Can someone, somehow ask Márfi that how was he able to get a permit from the communists to spend two years (1976-1978) in Paris? At that time, wit the exception of being a “diplomat” or a businessman for the “communist” Hungarian interest, it was impossible to get a visa for that long. We were not even able to visit relatives across the border at that time, especially people were allowed to travel to the West, every five years. II guess what Mr Marfi is afraid of is the many similar, lucky insiders like himself. SO, how did Mr Marfi was able to pull this off, if what he says it’s true, that “there was a “persecution of Hungarian church leaders”?

Tom Vargoczky
Guest

It is amazing to read from this group of bloggers that there is only one type of democracy – Western democracy..anyone else trying to build an alternative is branded, labeled, scrutinised and punished..the old adage works: ‘I made up my mind, don’t confuse me with the facts’..Ladies-Gentlemen, while you use this hate speech against Hungary you should look at the rotting carcass of Europe, the madness of the last few years in the US (I know – have lived there for the last 5 years) – this fiscal irresponsibility based on far-left ideology of Western Governments etc..what you forget is that you are now a minority – the Asian- African world doesn’t want any of you and don’t care about your manifested ideology…yup, while Rome burns – the far-left bloggers sing..

Lutra lutra
Guest

It’s very hard to be part of Christian Europe (and most Europeans are nominally Christians) without adhering to the norms of Western democracy. Unfortunately for god-botherers like Marfi, that means replacing the certainties of dogma (communist or catholic) with compromise and the facts that we can’t turn the clocks back and our leaders are just as fallible as we are.
By the way, I took his “Great Builder” reference to be Freemasonry, which some see as part of the international conspiracy and the Church’s “enemy within”.

hongorma
Guest

@Tom Vargoczy:
The various Occupy movements amply demonstrate that many people in the West are supremely interested in finding alternate, more open forms of democracy. That many people recognize that there are serious problems with the system as we know it.
Having said that, Orban’s solution–the emphasis of such a narrow definition of national identity, the closing down of avenues of free speech and expression, the extreme centralization of all government functions–has surely nothing to do with democracy at all.

Guest
London Calling! Hongorma – well said. Tom – and what characterises so-called ‘Western Democracy’ ? ‘Western Democracy’ is more pluralistic – more so than the many flavours of communism. ‘English’ democracy is so different from French democracy, which is so different from American which is so different…. blah blah blah. How many examples do you need? One of the problems the EU has is that it is proving impossible to bring the members to book because – yes because – of the many different democracies. The EU is a loose alliance of democracies and is flexible within limits. There have to be limits – remember you signed up voluntarily as a member of the club? Hungary is proving difficult because it is breaching so many areas of what ‘Western Democracies’ instinctively know are wrong. Understand this. All the so-called ‘Western Democracies’ , as you (appear to) deprecatingly group us, is that they have all been honed and sharpened through empirical means over hundreds of years in many cases. Many lessons have been learned and the iterative nature of these societies makes them stronger. So what about Orban’s democracy? (The best example of an oxymoron since ‘True Lies’.) It is just… Read more »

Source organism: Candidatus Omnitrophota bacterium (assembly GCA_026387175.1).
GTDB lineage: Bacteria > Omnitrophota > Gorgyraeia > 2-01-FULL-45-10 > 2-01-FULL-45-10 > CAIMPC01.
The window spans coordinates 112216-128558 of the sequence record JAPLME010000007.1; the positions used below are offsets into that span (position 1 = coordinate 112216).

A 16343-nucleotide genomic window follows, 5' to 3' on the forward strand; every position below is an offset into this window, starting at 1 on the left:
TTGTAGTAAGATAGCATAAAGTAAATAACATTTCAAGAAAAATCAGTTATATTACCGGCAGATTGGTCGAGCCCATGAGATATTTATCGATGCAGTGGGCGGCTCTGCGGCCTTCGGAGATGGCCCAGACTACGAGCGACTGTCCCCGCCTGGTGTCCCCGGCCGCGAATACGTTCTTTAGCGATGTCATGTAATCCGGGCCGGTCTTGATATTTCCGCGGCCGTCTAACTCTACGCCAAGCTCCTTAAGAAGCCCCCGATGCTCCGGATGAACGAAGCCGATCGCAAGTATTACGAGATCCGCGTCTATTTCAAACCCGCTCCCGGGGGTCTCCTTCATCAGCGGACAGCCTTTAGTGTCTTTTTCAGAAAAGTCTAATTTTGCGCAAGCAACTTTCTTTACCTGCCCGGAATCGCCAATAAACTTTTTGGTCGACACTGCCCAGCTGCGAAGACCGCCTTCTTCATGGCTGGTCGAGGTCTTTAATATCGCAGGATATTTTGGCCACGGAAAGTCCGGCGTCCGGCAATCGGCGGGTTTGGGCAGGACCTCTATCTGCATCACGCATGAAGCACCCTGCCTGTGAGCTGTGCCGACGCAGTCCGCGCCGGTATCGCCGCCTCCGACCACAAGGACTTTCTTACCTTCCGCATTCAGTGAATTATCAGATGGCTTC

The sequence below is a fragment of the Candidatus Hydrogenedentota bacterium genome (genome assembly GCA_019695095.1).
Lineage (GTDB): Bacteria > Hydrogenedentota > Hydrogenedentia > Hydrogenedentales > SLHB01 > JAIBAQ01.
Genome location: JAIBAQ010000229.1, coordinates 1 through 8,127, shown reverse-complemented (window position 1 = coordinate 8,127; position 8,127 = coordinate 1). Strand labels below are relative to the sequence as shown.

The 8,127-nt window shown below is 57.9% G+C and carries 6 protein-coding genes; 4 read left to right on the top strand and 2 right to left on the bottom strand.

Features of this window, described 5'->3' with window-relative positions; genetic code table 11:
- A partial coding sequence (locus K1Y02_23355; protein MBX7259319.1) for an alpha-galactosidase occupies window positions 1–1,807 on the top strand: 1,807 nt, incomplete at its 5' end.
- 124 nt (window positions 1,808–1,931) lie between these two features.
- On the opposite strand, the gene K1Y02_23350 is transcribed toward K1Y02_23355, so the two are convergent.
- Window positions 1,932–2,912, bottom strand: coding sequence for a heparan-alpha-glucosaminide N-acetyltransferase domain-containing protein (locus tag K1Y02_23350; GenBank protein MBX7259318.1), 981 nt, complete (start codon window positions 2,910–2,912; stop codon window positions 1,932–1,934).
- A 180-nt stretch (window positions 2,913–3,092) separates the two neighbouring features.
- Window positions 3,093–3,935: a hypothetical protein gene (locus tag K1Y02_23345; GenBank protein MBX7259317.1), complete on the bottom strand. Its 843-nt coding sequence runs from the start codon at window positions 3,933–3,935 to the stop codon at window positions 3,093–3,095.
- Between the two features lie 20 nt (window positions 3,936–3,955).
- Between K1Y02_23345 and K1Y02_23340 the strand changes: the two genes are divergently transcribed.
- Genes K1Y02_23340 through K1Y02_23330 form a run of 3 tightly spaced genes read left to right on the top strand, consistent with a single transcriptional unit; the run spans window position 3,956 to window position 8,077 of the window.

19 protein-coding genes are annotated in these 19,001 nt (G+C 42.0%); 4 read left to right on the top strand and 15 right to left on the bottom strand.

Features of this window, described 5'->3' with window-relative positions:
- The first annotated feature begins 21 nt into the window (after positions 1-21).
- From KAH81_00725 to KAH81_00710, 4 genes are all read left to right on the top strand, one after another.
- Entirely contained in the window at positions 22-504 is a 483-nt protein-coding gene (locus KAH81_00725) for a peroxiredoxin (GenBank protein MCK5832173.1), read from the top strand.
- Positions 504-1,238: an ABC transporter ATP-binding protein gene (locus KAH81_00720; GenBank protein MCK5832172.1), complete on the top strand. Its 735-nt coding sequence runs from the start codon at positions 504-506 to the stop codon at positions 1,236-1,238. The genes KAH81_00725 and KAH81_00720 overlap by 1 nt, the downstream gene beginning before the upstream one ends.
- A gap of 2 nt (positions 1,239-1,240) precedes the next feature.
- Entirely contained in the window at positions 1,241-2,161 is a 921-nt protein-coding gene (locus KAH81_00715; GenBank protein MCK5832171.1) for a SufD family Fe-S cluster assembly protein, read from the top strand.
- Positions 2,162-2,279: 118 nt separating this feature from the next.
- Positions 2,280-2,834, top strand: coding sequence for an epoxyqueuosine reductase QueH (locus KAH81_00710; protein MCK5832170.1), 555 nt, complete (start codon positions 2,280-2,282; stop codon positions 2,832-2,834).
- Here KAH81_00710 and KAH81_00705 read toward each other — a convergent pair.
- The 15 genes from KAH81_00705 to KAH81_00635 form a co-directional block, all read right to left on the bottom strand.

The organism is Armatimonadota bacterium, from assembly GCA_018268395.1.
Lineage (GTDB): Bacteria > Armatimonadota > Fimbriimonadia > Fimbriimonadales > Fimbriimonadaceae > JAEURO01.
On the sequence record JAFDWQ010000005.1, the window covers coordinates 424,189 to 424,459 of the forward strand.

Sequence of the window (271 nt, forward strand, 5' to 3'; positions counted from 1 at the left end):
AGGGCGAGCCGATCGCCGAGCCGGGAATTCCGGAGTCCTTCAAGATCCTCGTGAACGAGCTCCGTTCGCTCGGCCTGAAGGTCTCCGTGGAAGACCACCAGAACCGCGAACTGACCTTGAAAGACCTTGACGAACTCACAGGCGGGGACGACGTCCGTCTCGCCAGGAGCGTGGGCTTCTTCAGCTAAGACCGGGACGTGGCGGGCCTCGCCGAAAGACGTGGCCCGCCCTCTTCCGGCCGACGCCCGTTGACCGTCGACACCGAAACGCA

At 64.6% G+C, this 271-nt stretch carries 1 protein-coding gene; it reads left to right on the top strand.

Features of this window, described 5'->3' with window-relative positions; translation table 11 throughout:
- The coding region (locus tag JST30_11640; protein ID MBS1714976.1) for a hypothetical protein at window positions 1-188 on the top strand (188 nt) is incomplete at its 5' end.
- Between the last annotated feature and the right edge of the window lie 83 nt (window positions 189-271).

riviera1
Guest

@Vargoczky
Putin says,” You have your Democracy and we have ours..” and everyone believe him..??? Are you kidding me?
There is only ONE democracy: its principles do not change.
It’s pluralistic; it’s representative; it’s media is many-sided and
un-impeded by government; its judges are independent and shielded from influence; and most of all, it believes that government is in the service of its citizenry. Run that checklist
beside the Orban government and you’ll find non of the criteria in the Orban Reality.
One of the problems for Hungarians is that they don’t know what they are talking about. If you mention deTocqueville; Hamilton, Hay, Jefferson, Washington…would 99% of Hungarians have experienced any of their writings?
Perhaps it’s the 45 years of Communism…that made habituated people to believe that fact or truth is what the powers-that-be say it is. In any case, the populace is thoroughly confused and unable to differentiate between flim-flam and truth.

riviera1
Guest

I’m going to anticipate Vargoczky’s counter-arguments.
No doubt he’ll mention the failures of the American Supreme Court; or the special interest lobbies of Washington…and the like. This is symptomatic of the “Hungarian Method”–pin-point a specific weakness and attack it as if it was symptomatic of the whole…a wonderful specialty of herr Orban as he claims that his legislation is like that of other countries in Europe. The problem is in the Intent and spirit of the legislation–Orban’s legislation, as a whole, is clearly anti-democratic.